Silicon Valley Review: Fifty-One Percent

Nothing is ever easy for the Pied Piper crew, especially not when it comes to fighting big corporations. However, the season 5 finale of Silicon Valley finally gave the company a win, bringing the season to an uncharacteristically optimistic close.

And, it’s not a bad thing. The show has long thrived on the Piper gang almost reaching victory, so it’s nice to see that they get a legitimate win, because now we can see what the future holds in their success. Furthermore, with the world now functioning on a new, decentralized internet, it means that season 6 of Silicon Valley is going to be its most ambitious yet. Hopefully, it will be some kind of time skip showing how the world works under Pipernet, and we’ll get to see how fame and fortune has affected the characters.

But, I digress.

The season finale started off with the successful launch party of the Pipernet, complete with a countdown, a company picture, and Richard dressing like an actual Pied Piper. So far so good. But, cut to two months later (speaking of time skips) and the offices are empty. The Pipernet doesn’t have as many users as it should, partially due to the fact that K-Hole dropped out, as we later find out.

But, after two months of waiting, which has resulted in both Dinesh and Richard growing beards, their user numbers are finally spiking. The team celebrates just a bit too soon – which includes Richard turning away a down-on-his-luck Colin (former CEO of K-Hole) when he needs help – since they learn that the reason their numbers have spiked is because Laurie Bream has made her move.

Turns out, all of Pipernet’s new users come from newly manufactured phones that are logging in to the Pipernet. Why? So Laurie and Yao can own 51% of the Pipernet’s user-base, giving them the ability to control it. Monica and Gilfoyle figure this out while everyone is partying after the former notices their crypto-currency value is not going up with the influx of users.

What follows is a full on war between Pied Piper, who are trying to patch their software to assure that they are still in control, Laurie Bream, who is trying to get the 51%, and Gavin Belson, who helps out Richard in staving off Laurie, only to screw him over and make his own ploy for control of Pipernet.

The only thing that can save Pied Piper is 80,000 new users that would be tied to Colin’s new independent online game, which they would have had right away had Richard not turned him away like an asshole, forcing Dinesh and Jared to go after him – he is glamping and “off the grid,” so Dinesh finally gets to use a Tesla (not his) to speed their way to salvation.  As they do this, Richard feels all of his actions this season (as well as all his petty moves prior) make him an asshole. Monica assures him that the fact that he feels remorse for all his actions means he is better than and asshole like Gavin. It is this statement that leads Richard to convince Gavin to screw over the people that screwed him, Laurie and Yao.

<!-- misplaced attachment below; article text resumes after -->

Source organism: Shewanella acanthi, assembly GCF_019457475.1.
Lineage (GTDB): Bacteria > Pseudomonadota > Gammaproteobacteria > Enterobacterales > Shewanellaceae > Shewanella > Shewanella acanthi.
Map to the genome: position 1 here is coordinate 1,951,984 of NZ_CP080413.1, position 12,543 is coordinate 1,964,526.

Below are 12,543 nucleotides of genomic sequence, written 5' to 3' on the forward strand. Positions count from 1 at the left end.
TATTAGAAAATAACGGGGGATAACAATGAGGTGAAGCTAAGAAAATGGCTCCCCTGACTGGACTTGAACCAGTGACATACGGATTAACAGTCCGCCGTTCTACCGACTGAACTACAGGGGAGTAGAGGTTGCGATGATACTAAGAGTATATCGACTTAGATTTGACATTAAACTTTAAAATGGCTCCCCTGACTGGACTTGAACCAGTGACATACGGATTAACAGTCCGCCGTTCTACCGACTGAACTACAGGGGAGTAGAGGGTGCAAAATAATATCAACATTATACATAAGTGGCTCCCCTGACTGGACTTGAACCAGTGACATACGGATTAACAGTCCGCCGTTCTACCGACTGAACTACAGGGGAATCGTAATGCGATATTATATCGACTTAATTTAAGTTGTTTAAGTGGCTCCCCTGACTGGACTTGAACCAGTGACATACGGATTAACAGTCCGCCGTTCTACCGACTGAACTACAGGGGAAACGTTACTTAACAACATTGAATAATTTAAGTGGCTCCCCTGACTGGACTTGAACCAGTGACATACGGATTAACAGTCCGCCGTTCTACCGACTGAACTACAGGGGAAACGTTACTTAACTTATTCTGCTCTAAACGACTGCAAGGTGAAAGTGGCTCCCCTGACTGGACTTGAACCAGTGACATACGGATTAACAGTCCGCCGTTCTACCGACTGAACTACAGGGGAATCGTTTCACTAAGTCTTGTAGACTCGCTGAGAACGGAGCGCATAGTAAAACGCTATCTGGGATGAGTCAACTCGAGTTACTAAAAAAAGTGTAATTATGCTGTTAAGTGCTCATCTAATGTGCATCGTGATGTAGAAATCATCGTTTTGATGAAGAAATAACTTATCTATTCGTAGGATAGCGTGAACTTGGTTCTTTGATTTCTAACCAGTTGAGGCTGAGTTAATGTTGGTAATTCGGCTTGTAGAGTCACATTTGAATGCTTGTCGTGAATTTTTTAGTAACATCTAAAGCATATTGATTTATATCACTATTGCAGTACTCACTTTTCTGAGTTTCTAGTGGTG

This ploy works, but as mentioned, it gives Gavin the chance to screw over Richard as well. But, Richard does something that is as hilarious as it is brilliant, both in terms of his character and of the show’s writing. Richard, for lack of a better explanation, essentially learns to use his “asshole powers” to his advantage, to only use his petty, childish, immature outbursts to screw the people who will never change for the better, i.e. Gavin Belson, since Richard promises his company to Gavin with a fake contract (that says his apparent new catchphrase “Kiss my piss”) as a means of stalling for Colin to add his new game to the Pipernet.

In the end, Richard wins, Gavin is screwed over and Hooli is made obsolete, and Laurie and Yao get jack squat of the Pipernet. The season ends as Monica shows the crew their new facilities – which are massive, luxurious, and promise room for a huge staff – as a way to connect the beginning and end of the season. Pied Piper’s new internet started with them almost settling for a tiny, depressing, mental hospital of an office, and now they are going to be a company big enough to catch government attention.

I apologize if this review felt more of a recap, but that is sort of the only way to encapsulate how great the finale was. There were twists and turns and lots of tension, drama, and otherwise interesting plot points that reminds us how powerful the series’ ability to genre-hop with finesse, style, and a through-line of strong comedic timing, can be. A powerful way to end a season with its ups and downs and a strong lead-in to another season.

S5, E8 (Finale)
  • Fifty-One Percent
5

Summary

The season 5 finale of Silicon Valley was funny, ehad a strong emotional core, and set up an interesting lead-in for the next season.

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